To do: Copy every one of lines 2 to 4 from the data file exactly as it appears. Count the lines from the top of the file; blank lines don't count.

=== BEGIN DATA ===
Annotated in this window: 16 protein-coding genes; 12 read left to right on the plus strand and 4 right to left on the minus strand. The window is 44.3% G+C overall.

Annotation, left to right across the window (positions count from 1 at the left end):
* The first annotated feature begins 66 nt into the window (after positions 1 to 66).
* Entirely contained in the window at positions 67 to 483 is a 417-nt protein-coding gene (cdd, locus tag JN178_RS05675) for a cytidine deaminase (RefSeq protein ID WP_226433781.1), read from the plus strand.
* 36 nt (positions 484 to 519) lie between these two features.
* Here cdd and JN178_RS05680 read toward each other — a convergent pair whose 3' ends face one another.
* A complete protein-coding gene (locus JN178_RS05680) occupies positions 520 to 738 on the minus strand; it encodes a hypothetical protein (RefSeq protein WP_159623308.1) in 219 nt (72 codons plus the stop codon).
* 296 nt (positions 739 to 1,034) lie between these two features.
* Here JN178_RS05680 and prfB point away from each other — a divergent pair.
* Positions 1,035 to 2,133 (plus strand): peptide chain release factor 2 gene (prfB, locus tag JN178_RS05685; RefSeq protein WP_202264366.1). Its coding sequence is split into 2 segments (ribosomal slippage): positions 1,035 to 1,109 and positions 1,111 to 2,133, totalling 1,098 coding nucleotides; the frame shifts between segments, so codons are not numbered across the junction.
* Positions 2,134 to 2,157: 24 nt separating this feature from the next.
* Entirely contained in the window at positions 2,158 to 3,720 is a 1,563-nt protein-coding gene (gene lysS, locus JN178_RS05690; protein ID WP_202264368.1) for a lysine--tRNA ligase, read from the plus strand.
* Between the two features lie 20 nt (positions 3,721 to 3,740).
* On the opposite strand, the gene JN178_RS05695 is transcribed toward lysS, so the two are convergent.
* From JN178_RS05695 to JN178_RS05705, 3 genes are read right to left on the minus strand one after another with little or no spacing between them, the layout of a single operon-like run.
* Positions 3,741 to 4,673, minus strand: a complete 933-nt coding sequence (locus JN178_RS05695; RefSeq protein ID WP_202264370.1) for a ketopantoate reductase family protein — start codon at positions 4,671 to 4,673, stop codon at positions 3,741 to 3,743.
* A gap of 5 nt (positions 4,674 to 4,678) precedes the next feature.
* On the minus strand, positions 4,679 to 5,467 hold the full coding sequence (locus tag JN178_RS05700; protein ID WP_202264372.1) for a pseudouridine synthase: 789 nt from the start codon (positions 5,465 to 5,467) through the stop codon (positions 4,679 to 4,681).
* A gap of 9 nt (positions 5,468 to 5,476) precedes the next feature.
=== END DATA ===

Annotation, left to right across the window (positions count from 1 at the left end):
* The first annotated feature begins 66 nt into the window (after positions 1 to 66).
* Entirely contained in the window at positions 67 to 483 is a 417-nt protein-coding gene (cdd, locus tag JN178_RS05675) for a cytidine deaminase (RefSeq protein ID WP_226433781.1), read from the plus strand.